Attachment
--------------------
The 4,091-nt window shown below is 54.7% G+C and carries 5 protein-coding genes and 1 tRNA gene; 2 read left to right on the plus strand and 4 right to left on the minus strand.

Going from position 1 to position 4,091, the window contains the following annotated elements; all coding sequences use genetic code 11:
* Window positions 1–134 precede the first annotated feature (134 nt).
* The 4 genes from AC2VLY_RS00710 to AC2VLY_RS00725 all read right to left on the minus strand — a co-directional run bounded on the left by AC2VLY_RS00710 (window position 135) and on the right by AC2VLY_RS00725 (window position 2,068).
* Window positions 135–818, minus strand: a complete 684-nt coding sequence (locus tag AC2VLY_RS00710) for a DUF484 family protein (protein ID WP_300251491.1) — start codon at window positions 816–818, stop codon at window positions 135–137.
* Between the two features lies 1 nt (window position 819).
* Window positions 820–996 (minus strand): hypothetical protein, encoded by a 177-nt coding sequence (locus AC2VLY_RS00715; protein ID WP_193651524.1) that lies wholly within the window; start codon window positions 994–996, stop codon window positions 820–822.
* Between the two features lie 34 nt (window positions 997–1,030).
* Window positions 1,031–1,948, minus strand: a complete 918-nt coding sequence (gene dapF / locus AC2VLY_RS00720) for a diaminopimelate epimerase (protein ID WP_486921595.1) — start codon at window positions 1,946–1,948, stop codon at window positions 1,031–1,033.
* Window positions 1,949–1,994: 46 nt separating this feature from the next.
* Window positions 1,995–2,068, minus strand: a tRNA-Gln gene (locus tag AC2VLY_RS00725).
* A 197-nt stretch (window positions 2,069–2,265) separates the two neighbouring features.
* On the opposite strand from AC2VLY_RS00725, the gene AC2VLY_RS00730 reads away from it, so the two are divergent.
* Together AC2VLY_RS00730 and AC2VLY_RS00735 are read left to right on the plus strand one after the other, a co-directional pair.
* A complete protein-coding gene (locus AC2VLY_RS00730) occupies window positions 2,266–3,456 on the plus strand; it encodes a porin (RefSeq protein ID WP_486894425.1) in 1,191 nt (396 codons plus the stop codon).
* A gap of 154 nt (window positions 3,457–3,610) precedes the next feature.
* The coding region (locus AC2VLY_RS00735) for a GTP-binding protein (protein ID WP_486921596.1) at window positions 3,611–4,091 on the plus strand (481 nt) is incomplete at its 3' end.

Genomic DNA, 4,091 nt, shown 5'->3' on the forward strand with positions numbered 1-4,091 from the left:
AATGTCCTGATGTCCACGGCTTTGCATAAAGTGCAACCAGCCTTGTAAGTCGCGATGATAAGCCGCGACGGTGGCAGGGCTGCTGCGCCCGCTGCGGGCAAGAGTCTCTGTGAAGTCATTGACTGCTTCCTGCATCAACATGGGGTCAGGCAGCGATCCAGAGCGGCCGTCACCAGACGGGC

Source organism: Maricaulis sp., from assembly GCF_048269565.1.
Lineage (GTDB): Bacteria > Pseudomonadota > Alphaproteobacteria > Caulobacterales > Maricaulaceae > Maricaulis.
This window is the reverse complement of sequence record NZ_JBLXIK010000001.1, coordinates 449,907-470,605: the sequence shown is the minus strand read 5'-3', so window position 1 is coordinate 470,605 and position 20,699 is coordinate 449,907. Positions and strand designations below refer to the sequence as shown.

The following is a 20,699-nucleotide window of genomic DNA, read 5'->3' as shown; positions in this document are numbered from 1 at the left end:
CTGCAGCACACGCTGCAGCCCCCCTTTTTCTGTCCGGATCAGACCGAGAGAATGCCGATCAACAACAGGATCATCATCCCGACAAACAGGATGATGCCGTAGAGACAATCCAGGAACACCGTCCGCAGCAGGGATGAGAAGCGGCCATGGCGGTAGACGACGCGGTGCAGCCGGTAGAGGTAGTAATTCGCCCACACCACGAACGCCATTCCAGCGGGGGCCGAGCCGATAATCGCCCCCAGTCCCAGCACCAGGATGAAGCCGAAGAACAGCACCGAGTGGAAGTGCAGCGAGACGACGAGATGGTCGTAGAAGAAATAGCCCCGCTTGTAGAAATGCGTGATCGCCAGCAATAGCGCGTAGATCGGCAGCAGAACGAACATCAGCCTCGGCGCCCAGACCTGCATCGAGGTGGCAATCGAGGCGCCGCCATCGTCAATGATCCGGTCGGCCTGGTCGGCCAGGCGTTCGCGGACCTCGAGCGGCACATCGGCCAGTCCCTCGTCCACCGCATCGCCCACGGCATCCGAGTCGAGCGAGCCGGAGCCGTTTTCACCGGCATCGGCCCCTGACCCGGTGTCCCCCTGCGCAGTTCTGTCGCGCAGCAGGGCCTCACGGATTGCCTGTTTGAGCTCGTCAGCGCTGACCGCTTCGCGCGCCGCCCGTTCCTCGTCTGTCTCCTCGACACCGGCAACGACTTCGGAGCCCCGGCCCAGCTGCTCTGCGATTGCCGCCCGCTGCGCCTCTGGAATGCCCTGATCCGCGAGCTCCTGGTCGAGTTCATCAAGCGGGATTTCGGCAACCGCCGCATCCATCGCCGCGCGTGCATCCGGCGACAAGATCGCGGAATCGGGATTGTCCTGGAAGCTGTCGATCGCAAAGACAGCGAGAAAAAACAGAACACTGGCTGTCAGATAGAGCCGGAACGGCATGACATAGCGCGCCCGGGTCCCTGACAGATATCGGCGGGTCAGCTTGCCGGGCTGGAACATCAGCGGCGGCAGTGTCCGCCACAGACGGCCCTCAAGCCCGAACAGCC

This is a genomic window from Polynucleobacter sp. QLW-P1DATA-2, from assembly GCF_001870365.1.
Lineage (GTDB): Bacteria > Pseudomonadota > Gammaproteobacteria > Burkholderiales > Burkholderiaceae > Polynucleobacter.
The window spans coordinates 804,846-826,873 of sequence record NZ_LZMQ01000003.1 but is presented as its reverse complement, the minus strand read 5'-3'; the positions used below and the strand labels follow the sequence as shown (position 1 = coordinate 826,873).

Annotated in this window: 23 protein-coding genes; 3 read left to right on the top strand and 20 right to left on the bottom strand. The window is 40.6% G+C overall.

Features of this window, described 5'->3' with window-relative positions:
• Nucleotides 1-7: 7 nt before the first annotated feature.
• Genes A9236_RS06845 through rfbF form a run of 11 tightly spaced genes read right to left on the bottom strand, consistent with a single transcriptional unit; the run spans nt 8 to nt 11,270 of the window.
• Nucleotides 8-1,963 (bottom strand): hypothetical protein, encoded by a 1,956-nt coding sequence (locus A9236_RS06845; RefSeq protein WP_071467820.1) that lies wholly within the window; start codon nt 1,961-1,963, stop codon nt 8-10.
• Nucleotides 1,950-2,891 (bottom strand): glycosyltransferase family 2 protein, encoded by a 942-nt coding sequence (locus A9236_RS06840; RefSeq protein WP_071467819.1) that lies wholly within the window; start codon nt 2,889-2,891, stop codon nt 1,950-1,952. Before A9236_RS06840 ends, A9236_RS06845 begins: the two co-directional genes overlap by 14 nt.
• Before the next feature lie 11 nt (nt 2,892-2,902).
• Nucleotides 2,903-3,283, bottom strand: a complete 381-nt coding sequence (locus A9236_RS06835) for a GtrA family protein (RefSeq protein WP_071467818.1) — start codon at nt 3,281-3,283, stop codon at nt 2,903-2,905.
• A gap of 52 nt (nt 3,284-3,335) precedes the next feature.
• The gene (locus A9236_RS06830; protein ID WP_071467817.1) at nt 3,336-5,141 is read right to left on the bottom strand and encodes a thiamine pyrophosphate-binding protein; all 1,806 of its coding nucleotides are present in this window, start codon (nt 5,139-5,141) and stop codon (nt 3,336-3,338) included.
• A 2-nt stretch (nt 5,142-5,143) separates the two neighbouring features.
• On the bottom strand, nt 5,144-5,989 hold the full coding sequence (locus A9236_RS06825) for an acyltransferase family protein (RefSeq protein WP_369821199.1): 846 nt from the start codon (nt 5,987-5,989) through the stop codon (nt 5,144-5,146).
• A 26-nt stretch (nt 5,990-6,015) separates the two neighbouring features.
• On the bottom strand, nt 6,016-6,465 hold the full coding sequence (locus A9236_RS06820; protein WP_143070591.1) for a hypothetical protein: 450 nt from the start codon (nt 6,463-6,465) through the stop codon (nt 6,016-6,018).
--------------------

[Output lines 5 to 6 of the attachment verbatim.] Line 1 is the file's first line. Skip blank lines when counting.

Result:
* Window positions 135–818, minus strand: a complete 684-nt coding sequence (locus tag AC2VLY_RS00710) for a DUF484 family protein (protein ID WP_300251491.1) — start codon at window positions 816–818, stop codon at window positions 135–137.
* Between the two features lies 1 nt (window position 819).